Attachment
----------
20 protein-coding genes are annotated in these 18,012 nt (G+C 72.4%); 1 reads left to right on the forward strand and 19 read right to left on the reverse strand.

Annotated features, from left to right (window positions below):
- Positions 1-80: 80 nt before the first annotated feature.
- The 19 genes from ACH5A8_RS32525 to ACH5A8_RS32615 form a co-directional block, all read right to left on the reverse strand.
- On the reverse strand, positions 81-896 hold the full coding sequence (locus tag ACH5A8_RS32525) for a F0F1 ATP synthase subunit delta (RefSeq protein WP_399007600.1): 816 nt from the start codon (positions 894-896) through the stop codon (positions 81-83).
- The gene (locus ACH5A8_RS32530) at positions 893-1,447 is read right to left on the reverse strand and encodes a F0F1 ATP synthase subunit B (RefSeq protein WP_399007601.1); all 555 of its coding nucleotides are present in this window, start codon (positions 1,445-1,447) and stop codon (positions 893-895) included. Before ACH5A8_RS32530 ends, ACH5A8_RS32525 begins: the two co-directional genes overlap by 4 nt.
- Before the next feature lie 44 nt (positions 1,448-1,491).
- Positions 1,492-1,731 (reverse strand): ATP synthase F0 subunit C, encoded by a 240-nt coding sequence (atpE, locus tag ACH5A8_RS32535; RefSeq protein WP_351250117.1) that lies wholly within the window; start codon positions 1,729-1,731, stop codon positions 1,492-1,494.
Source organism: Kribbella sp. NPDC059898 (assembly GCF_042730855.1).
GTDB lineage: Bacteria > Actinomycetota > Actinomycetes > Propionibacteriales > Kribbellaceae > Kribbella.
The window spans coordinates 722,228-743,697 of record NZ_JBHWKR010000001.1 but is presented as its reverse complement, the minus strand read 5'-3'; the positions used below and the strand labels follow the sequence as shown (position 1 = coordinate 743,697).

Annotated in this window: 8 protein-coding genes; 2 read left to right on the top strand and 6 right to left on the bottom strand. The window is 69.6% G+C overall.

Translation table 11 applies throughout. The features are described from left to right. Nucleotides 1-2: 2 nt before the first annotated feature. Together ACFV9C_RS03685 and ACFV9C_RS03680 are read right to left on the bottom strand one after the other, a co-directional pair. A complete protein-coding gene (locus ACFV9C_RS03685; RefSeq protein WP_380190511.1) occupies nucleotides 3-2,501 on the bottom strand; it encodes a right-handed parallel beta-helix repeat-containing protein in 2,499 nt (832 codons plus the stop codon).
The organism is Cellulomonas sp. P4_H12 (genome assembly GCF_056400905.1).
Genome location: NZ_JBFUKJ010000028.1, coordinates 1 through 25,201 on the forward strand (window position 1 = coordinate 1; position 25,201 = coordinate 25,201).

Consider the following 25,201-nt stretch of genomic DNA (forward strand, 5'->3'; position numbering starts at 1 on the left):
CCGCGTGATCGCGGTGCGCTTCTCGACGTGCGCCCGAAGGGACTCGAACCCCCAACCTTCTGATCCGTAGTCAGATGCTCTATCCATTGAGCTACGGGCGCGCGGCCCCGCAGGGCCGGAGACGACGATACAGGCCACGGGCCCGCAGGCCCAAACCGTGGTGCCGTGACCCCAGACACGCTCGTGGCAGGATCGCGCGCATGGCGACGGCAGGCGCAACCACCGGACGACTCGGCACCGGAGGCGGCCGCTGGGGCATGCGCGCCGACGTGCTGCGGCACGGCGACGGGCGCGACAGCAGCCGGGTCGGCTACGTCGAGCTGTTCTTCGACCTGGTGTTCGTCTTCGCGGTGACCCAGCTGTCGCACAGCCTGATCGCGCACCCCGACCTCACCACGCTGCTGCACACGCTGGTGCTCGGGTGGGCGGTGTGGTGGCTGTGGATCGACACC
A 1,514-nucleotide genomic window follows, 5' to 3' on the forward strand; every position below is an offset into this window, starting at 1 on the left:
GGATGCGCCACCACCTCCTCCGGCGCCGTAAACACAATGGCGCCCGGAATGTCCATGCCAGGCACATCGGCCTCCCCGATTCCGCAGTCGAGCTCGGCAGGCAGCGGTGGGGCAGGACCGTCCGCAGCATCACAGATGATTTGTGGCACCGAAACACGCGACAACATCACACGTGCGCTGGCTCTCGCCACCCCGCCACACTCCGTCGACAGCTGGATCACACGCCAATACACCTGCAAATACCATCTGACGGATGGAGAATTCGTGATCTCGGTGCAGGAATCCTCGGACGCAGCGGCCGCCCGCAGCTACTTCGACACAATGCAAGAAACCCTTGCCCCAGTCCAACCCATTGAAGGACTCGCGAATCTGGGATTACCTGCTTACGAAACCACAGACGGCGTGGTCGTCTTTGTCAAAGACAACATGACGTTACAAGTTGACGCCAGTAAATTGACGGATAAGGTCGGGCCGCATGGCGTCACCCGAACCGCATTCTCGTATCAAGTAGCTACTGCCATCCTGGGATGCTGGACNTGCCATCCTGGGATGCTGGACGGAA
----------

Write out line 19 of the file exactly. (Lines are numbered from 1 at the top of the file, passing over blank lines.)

GGATGCGCCACCACCTCCTCCGGCGCCGTAAACACAATGGCGCCCGGAATGTCCATGCCAGGCACATCGGCCTCCCCGATTCCGCAGTCGAGCTCGGCAGGCAGCGGTGGGGCAGGACCGTCCGCAGCATCACAGATGATTTGTGGCACCGAAACACGCGACAACATCACACGTGCGCTGGCTCTCGCCACCCCGCCACACTCCGTCGACAGCTGGATCACACGCCAATACACCTGCAAATACCATCTGACGGATGGAGAATTCGTGATCTCGGTGCAGGAATCCTCGGACGCAGCGGCCGCCCGCAGCTACTTCGACACAATGCAAGAAACCCTTGCCCCAGTCCAACCCATTGAAGGACTCGCGAATCTGGGATTACCTGCTTACGAAACCACAGACGGCGTGGTCGTCTTTGTCAAAGACAACATGACGTTACAAGTTGACGCCAGTAAATTGACGGATAAGGTCGGGCCGCATGGCGTCACCCGAACCGCATTCTCGTATCAAGTAGCTACTGCCATCCTGGGATGCTGGACNTGCCATCCTGGGATGCTGGACGGAA